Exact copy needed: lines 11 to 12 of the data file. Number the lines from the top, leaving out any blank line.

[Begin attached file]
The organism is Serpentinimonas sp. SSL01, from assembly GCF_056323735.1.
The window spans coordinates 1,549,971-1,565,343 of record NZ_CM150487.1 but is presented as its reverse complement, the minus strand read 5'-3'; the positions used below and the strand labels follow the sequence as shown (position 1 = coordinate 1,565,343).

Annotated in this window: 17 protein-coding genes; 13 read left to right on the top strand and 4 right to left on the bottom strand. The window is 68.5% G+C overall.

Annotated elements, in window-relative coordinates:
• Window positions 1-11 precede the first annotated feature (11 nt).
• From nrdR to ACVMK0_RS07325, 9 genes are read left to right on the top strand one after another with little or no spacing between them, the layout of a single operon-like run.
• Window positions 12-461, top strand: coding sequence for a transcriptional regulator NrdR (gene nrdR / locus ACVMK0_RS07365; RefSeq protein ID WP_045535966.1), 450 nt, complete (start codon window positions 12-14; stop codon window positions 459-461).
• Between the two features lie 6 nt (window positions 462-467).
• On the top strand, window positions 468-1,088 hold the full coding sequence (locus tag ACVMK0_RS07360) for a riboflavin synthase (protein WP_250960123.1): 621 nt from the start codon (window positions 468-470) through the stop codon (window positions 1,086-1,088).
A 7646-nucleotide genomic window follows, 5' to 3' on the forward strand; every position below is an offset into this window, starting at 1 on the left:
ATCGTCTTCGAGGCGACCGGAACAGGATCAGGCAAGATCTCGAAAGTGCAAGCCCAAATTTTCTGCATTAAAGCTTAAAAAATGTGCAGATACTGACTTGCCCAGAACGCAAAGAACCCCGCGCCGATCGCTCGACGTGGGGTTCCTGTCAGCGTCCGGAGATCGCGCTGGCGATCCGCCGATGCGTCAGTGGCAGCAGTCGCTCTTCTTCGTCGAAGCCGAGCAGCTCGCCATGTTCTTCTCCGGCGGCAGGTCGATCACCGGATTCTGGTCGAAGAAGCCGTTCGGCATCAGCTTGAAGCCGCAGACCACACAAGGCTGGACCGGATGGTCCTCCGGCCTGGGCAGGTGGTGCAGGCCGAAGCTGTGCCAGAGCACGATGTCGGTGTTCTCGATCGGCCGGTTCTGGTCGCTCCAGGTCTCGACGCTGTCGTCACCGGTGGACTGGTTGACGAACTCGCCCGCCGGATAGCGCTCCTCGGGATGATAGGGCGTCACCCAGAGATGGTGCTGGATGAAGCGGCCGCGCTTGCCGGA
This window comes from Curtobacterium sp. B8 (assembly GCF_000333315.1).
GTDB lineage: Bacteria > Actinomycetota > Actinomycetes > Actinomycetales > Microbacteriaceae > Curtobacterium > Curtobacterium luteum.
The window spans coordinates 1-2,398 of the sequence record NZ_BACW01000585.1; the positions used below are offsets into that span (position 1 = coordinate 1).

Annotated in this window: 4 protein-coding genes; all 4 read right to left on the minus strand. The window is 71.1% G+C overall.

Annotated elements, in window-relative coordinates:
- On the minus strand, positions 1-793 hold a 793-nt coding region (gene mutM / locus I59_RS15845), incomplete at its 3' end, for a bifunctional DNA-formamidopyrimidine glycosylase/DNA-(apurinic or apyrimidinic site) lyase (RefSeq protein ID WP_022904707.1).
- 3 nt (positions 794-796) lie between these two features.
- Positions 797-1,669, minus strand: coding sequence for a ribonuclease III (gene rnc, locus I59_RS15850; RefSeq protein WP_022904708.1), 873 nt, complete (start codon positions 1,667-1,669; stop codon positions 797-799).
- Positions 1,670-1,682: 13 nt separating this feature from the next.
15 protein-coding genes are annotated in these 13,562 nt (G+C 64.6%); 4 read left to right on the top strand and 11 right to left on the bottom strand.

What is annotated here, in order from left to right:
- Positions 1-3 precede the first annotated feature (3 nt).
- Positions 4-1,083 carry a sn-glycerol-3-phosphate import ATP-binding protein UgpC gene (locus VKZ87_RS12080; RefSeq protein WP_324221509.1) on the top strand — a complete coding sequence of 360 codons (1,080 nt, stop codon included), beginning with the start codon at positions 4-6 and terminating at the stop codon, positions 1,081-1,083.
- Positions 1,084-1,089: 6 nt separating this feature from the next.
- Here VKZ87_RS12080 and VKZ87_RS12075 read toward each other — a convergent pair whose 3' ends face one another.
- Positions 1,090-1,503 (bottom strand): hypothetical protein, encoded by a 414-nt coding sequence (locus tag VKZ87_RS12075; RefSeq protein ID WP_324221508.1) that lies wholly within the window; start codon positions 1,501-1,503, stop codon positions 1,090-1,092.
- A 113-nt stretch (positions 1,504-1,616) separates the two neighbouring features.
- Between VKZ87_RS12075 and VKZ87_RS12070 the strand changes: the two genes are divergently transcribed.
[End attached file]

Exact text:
ATCGTCTTCGAGGCGACCGGAACAGGATCAGGCAAGATCTCGAAAGTGCAAGCCCAAATTTTCTGCATTAAAGCTTAAAAAATGTGCAGATACTGACTTGCCCAGAACGCAAAGAACCCCGCGCCGATCGCTCGACGTGGGGTTCCTGTCAGCGTCCGGAGATCGCGCTGGCGATCCGCCGATGCGTCAGTGGCAGCAGTCGCTCTTCTTCGTCGAAGCCGAGCAGCTCGCCATGTTCTTCTCCGGCGGCAGGTCGATCACCGGATTCTGGTCGAAGAAGCCGTTCGGCATCAGCTTGAAGCCGCAGACCACACAAGGCTGGACCGGATGGTCCTCCGGCCTGGGCAGGTGGTGCAGGCCGAAGCTGTGCCAGAGCACGATGTCGGTGTTCTCGATCGGCCGGTTCTGGTCGCTCCAGGTCTCGACGCTGTCGTCACCGGTGGACTGGTTGACGAACTCGCCCGCCGGATAGCGCTCCTCGGGATGATAGGGCGTCACCCAGAGATGGTGCTGGATGAAGCGGCCGCGCTTGCCGGA
This window comes from Curtobacterium sp. B8 (assembly GCF_000333315.1).